Body & Soul: Infusion Methods


| April/May 2003



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Solar Infusion Method

When I’m not in a hurry I like to use the solar infusion method. This method takes more time but reduces chances for mistakes, plus your infused oil will have the extra blessing of the sun. Place your dried herbs in a clean, dry jar. Moisture in the jar can introduce bacteria to the infusion and cause the oil to go rancid.

Fill the jar loosely, about two-thirds full. Pour your fixed oil over the herbs, making sure none of the herbs break the surface of the oil. Stir lightly with a wooden spoon to release any possible air pockets. Put the jar in a brown paper bag and place the package in a spot where it will get lots of sun during most of the day.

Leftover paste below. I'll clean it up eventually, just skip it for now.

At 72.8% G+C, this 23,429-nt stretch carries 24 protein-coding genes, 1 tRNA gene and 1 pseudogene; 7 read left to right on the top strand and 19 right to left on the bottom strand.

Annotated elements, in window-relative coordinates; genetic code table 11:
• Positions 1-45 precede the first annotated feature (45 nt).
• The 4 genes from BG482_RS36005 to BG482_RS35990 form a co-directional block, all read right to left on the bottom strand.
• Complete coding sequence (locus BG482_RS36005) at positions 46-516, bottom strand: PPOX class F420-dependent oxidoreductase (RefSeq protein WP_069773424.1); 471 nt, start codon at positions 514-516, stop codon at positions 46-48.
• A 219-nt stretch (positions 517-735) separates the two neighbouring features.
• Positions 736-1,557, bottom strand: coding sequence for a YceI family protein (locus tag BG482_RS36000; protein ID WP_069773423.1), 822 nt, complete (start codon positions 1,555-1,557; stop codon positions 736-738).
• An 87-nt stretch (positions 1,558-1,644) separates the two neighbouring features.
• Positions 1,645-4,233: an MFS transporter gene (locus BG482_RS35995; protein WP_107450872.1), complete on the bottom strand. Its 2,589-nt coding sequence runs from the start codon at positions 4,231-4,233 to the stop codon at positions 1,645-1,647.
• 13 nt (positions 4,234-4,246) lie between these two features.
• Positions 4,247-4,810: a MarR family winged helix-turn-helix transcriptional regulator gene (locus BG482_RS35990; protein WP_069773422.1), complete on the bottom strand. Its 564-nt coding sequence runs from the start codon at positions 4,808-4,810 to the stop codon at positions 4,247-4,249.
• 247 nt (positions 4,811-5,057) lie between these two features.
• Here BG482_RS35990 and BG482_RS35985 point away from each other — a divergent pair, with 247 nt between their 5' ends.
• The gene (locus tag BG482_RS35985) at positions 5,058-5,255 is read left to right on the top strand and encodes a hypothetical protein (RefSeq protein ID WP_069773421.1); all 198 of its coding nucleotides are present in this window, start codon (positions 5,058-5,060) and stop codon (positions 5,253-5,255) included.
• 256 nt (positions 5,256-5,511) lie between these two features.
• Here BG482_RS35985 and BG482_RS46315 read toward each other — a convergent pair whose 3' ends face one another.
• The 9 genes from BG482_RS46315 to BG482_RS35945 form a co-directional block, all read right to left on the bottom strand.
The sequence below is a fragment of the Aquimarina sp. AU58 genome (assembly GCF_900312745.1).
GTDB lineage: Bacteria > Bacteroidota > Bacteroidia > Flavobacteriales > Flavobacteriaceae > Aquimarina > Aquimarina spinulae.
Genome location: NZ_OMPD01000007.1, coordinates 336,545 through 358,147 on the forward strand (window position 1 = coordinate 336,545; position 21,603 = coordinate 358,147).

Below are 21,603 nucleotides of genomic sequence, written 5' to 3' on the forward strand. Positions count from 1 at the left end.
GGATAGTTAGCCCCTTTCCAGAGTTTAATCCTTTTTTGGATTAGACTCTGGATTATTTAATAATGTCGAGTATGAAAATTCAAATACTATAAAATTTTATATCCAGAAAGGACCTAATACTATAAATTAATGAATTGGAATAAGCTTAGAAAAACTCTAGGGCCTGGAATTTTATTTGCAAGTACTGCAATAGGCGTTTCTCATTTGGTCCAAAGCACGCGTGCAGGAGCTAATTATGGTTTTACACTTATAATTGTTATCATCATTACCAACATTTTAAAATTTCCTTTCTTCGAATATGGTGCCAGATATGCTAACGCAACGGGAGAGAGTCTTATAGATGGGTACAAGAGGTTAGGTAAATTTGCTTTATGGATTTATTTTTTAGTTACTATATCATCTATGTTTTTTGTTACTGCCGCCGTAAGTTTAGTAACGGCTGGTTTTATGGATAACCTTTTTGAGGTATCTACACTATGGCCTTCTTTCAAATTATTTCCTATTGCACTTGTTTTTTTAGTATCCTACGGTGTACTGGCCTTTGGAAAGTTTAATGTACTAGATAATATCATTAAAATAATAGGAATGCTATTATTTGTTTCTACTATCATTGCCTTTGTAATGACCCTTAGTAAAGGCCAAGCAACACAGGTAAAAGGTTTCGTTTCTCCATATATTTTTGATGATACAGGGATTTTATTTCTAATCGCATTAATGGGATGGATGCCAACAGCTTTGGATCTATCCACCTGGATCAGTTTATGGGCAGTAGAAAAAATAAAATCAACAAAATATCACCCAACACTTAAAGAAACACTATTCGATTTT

Heat can make oil go rancid, but as long as the herbs are in the oil, this is not a problem. Leave the herbs in the jar for at least two weeks. The oil may expand and spill out of the top of the jar, but don’t worry about it. Every day, shake the jar. When the oil has taken on the properties of the herbs and the plant material looks spent (after about two to three weeks), it’s time to strain the herbs. Make sure that you press as much of the oil out of the remaining herbs as you can. Store the infused oil in a glass bottle in a cool, dark place.

Double Boiler Infusion Method

If you need the oil in a hurry, you can use several quicker methods for infusing the oil, including using a double boiler. As in the solar method, place the herbs in the pan and cover with oil. Use about one part herb to two parts oil.





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